Christopher Nolan’s new contract for his next film at Universal includes many important requirements, but it just might provide a roadmap for the future of the theatrical experience. The post-pandemic box office is slow to fully recover and streaming revenue is replacing it quickly, but that doesn’t mean the theatrical experience is dead just yet, and Nolan’s Universal Agreement shows a way to keep it going. desire.
After the tensions between Nolan and Warner Bros. about the pandemic release of Principle and the decision of Warner Bros. to release every movie in theaters of 2021 on HBO Max, Nolan’s relationship with WB has hit rock bottom, saying “Some of the greatest filmmakers in our industry and the most important movie stars went to bed the night before they thought they were working for the biggest movie studio and woke up to find they were working for the worst service. streaming. ” As such, the move to Universal for Nolan’s upcoming film about the inventor of the atomic bomb, J. Robert Oppenheimer, can be seen not only as a repudiation of his former home studio for 19 years, but also as an attempt to prove the legacy of the theatrical experience can live on after the pandemic.
The filmmaker certainly benefits from the elaborate deal he made with Universal, but it also includes provisions to ensure the film has the best chance of success, which ultimately benefits the studio. If successful, Nolan’s next film and his deal with Universal could point the way to the rest of the industry.
The theatrical experience as we know it is dead
Theater attendance has been declining for decades, even as total box office revenues increased due to price increases and inflation. When the COVID-19 pandemic struck, films were delayed and most theaters closed, with the few that remained open operating with limited capacity and without a constant supply of big news. Meanwhile, audiences and studios turned to streaming, which was already a growing trend, exacerbating the problem for theaters as audiences now stayed home and watched big studio movies from popular franchises in the world. comfort of his home.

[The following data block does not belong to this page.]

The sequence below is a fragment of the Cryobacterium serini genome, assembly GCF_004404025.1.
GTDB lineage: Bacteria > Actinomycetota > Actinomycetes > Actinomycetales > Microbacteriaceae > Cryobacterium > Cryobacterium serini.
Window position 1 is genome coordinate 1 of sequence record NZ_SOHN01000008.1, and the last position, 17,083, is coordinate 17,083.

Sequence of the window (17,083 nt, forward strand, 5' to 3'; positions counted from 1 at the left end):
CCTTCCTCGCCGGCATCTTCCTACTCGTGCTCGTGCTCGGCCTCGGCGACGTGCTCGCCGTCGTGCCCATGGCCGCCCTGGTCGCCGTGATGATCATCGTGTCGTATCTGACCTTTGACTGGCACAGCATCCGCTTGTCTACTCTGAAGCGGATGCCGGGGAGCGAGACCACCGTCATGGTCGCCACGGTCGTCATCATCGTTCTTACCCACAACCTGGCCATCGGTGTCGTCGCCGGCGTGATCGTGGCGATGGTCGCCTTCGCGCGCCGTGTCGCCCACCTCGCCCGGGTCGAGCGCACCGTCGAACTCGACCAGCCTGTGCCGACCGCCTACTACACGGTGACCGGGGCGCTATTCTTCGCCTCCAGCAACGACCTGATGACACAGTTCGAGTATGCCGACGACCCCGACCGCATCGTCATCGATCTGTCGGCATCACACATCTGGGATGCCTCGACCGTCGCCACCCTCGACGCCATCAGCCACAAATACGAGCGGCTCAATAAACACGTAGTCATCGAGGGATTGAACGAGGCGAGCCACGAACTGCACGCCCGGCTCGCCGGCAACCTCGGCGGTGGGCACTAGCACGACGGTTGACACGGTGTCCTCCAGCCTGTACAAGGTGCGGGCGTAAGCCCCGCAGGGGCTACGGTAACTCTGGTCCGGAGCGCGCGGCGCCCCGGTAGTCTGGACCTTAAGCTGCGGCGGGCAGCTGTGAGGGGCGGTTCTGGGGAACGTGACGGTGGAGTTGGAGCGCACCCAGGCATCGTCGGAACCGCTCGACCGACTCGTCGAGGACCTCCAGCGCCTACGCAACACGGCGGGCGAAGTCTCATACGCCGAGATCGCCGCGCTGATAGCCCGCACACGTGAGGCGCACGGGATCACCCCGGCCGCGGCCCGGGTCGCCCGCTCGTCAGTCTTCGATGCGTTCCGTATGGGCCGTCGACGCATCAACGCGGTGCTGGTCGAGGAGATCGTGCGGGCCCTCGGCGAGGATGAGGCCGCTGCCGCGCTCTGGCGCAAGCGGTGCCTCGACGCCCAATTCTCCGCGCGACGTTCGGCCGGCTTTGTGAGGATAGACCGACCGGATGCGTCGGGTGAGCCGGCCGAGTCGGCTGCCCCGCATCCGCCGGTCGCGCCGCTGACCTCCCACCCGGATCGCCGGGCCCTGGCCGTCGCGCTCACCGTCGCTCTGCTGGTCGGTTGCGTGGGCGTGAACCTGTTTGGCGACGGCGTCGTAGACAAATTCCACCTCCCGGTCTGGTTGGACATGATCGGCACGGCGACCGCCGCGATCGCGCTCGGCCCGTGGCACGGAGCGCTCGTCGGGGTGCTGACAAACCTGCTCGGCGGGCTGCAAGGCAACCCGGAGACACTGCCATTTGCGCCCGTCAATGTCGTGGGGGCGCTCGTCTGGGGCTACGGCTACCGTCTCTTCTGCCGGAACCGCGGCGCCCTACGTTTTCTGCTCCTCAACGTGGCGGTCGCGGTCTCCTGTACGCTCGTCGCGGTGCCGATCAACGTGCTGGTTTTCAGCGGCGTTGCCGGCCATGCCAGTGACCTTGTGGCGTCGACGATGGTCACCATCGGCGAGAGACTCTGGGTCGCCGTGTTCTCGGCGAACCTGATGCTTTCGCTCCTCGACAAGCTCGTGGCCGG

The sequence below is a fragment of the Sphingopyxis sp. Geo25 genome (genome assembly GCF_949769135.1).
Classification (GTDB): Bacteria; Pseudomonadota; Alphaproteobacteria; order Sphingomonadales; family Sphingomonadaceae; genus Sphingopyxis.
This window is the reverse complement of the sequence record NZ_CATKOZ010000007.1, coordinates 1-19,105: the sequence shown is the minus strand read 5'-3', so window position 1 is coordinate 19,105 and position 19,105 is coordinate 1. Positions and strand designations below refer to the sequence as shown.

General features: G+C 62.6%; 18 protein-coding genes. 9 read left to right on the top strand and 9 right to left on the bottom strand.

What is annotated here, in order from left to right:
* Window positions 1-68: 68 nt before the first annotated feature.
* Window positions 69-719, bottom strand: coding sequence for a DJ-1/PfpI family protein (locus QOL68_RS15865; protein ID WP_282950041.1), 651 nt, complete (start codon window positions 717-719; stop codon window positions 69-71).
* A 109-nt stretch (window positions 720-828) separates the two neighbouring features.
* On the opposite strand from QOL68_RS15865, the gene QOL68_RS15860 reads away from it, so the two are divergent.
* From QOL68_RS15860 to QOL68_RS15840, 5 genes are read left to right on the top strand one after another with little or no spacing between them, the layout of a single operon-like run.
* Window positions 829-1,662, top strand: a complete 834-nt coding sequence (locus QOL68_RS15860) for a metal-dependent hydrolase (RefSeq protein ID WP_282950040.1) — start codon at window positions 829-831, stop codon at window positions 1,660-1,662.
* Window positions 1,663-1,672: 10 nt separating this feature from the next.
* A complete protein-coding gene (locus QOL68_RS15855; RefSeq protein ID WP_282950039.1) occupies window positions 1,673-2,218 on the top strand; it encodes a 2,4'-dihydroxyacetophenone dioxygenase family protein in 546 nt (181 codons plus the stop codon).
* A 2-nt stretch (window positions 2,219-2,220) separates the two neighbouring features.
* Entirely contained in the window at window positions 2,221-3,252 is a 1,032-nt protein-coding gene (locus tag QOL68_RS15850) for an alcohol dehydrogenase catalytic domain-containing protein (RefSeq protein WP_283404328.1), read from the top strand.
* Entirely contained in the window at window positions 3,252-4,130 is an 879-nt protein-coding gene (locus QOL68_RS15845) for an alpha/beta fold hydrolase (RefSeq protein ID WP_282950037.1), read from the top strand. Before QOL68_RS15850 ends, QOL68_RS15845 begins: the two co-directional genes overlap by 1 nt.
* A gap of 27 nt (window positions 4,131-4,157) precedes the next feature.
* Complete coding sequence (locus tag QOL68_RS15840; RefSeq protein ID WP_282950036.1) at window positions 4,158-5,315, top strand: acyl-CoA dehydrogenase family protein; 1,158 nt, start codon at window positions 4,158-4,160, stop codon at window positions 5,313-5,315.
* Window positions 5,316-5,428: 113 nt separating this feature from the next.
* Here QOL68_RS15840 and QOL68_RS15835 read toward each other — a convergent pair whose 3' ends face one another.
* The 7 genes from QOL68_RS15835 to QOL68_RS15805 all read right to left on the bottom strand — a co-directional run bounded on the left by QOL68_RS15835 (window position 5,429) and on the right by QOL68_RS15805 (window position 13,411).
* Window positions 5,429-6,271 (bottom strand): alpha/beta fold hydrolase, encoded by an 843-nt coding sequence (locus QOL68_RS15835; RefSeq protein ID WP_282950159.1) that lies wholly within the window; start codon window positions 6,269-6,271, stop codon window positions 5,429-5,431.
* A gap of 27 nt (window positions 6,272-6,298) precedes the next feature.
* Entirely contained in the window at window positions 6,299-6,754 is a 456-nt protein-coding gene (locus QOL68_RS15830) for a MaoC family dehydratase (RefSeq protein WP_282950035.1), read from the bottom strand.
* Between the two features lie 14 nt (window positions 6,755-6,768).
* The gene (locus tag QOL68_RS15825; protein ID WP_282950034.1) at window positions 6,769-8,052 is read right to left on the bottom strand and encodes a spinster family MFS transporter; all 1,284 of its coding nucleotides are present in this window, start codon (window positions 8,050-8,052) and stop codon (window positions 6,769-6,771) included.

The box office has since started to recover, although it is still far from pre-pandemic levels, with many films seeing only a fraction of the pre-pandemic box office. Despite a number of proportional wins, the best box office performances of the year would have been considered underwhelming in 2019. The trend to abandon theaters and streaming is not going to stop just because theaters are. reopened, especially with shorter theatrical exclusive windows negotiated because of the pandemic.
Post-pandemic box office proves theaters can survive
The fact that films like F9, Black Widow, and Shang-Chi and the legend of the ten rings doing as well as they are proves that there is still an appetite to see great movies on the big screen, but the poor results of other movies like The suicide squad and Space Jam: a new legacy says there just isn’t that much room in the market right now and the audience is more selective. For the theatrical experience to survive long term, it will have to adapt to this new reality, and Christopher Nolan’s deal with Universal is a big step in that direction.
The cinema market does not recover as long as it evolves. Based on current numbers, a healthy box office model means a more specialized market with low budget movies released less frequently. This model is reminiscent of what theaters were a few decades ago. With much less competition from week to week, movies like AND the alien won the No. 1 spot at the box office six weeks in a row after its June 1982 release, and even after that it fluctuated between the first and second highest grossing movies each week for several more months. This kind of performance is unprecedented by today’s standards, where there are just too many major releases to give a single film that kind of breathing space.
While Marvel and Star wars and other big IP addresses focus on streaming (and have been since before the pandemic), cinemas can revert to more traditional tent-focused businesses where big-screen prestige comes from a more exclusive offering and longer theatrical releases, which means for the movies to be successful they will have to be real event movies that people know they have to see on the big screen with a crowd and not just a flavor of the blockbuster of the week, that streaming has shown it can handle very well.